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Britain, EU clash over Brexit proposals on citizens' rights

24 Juin 2017

There is no mention of a continuing ability to be joined in the United Kingdom by non-EU family members and Theresa May has made it clear that any post-Brexit disputes over EU citizens' rights would be resolved through the United Kingdom courts rather than the European Court of Justice.

Extending sanctions against Russian Federation, commitment to Paris Climate Change Agreement and moving EU agencies based in London following Brexit were among the significant issues taken up by the Council, President Donald Tusk said in a joint news conference with the president of the European Commission, Jean-Claude Juncker and the EU term president Malta's prime minister, Joseph Muscat.

German Chancellor Angela Merkel called the plan a "good start", but Labour said it was "too little, too late".

Belgian Prime Minister Charles Michel found it "particularly vague" and described it using a Flemish expression for a dubious gift: "We don't want a cat in the bag".

"It's a first step, but this step is not sufficient", European Commission president Jean-Claude Juncker told reporters.

"The government must now listen to the will of the people by putting aside ideology and negotiating a sensible Brexit that ensures continuing United Kingdom membership of the Single Market", Khan said in a statement.

This latest political intervention from the former chancellor will come as an unwelcome development for the PM, who is in Brussels to sell her offer on European Union citizens' rights - proposals she says are "fair and generous".

In particular, the EU 27 want their citizens to be able to enforce their rights in Britain through the European Court of Justice, something May has ruled out.

May repeatedly said during the election campaign that "no deal is better than a bad deal", though she has been less forthright since the election result. She will outline a more detailed proposal next Monday, when May addresses her parliament in London.

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On June 23 previous year, Britons voted by the narrow majority of 52-48 to end the unhappy cross-Channel marriage of four decades.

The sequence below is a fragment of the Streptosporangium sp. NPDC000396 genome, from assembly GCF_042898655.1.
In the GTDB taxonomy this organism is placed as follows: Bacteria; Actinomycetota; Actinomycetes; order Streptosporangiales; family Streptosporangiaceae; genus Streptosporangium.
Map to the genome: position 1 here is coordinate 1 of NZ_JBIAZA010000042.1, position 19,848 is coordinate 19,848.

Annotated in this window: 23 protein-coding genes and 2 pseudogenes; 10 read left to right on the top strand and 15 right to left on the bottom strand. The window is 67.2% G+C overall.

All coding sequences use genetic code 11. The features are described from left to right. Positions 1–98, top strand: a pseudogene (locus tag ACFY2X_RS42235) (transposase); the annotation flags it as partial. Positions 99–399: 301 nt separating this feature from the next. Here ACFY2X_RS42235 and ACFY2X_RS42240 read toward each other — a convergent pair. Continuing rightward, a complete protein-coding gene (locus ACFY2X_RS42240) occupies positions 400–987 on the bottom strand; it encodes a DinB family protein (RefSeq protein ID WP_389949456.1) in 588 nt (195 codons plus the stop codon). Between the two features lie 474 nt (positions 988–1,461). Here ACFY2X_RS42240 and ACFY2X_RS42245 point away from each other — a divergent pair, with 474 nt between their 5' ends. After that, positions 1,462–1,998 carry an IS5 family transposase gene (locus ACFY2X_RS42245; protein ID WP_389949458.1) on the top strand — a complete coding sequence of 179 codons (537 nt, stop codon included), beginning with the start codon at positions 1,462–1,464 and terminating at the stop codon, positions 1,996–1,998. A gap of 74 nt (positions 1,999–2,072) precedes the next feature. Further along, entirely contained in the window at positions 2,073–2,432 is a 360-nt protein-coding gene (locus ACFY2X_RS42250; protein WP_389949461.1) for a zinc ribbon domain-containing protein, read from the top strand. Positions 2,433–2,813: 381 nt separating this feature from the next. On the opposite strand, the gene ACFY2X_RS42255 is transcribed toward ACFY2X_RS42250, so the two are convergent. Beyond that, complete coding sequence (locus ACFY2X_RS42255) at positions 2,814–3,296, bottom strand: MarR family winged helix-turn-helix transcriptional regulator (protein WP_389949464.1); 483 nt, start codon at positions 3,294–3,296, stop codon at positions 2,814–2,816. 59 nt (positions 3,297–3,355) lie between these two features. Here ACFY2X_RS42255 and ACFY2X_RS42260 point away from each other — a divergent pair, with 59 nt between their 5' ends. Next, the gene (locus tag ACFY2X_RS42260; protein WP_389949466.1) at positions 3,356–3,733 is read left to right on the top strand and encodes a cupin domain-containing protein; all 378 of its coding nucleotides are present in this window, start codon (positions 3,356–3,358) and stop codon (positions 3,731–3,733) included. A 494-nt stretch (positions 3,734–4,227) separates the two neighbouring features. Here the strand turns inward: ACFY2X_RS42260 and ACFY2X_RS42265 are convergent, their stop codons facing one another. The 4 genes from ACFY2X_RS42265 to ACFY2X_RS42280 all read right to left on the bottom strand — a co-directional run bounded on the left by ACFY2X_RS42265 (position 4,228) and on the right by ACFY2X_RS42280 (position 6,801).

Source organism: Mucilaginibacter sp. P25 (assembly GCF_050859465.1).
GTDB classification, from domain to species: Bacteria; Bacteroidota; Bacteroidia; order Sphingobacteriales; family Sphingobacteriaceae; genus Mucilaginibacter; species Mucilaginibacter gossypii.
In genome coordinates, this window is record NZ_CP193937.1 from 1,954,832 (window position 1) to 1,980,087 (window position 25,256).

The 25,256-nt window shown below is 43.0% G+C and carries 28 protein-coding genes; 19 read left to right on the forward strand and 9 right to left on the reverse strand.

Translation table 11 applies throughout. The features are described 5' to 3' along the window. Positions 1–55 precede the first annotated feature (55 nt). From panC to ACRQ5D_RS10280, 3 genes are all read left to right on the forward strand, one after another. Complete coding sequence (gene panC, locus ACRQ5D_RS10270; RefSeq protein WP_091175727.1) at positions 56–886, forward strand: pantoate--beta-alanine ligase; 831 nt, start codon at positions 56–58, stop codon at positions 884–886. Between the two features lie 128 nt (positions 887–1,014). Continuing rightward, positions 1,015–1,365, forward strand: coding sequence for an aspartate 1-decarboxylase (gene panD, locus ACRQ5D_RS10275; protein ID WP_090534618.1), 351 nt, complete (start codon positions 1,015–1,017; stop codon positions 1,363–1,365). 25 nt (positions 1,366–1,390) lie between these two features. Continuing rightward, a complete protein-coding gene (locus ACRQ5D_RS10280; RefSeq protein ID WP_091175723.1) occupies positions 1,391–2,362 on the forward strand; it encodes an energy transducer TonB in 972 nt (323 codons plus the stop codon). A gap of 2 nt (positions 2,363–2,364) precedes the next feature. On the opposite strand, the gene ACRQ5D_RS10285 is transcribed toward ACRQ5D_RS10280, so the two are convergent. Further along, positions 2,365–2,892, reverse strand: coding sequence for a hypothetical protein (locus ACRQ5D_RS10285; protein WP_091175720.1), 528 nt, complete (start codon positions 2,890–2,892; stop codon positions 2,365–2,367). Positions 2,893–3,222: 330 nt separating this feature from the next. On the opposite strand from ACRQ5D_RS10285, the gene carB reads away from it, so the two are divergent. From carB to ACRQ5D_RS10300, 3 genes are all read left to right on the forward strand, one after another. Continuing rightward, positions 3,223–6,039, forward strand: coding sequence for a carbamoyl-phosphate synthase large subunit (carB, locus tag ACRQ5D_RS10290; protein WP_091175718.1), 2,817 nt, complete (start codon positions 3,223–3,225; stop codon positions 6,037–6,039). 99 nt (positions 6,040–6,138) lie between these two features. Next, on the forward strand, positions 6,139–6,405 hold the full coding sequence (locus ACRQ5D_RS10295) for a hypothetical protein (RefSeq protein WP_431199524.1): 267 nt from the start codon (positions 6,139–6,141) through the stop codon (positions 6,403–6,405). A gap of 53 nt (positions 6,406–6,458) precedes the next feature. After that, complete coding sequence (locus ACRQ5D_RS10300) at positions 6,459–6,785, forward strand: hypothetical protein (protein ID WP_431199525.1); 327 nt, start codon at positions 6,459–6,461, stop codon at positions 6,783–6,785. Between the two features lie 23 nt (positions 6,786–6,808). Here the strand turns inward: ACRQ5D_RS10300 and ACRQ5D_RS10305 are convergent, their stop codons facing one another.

The European Parliament's top Brexit official says that the proposals on the rights of EU citizens in Britain once the nation leaves the EU are insufficient. Days before the summit, authorities thwarted a terrorist attack on the central train station in Belgium's capital city, highlighting once again the ongoing threat of what EU Council President Tusk called "home-grown radicalization".

Citizens' rights is a major issue in the negotiations, which are expected to last until early 2019.

I welcome her opening offer to secure the rights of Britons living overseas and European Union nationals in Britain after Brexit, which I hope will also provide reassurance and clarity for European Union citizens who have made our constituency their home.

May said the UK wanted to protect the rights of EU citizens in the UK and the rights of UK expats in other European countries.

Although the leaders' statement did not detail the size of the defense fund, the European Commission has said it would put forward at least 1.5 billion euros ($1.69 billion) a year from the bloc's budget for the research and purchase of assets.

The historic talks on how the United Kingdom and the European Union will go separate ways in 2019 kicked off on Monday (19 June) with the two sides agreeing on a timetable, structure and priorities.

Merkel said she would not allow the issue to derail progress in other vital areas.

May has been forced to take a softer stance on Brexit since failing to secure an absolute majority in the June 8 election.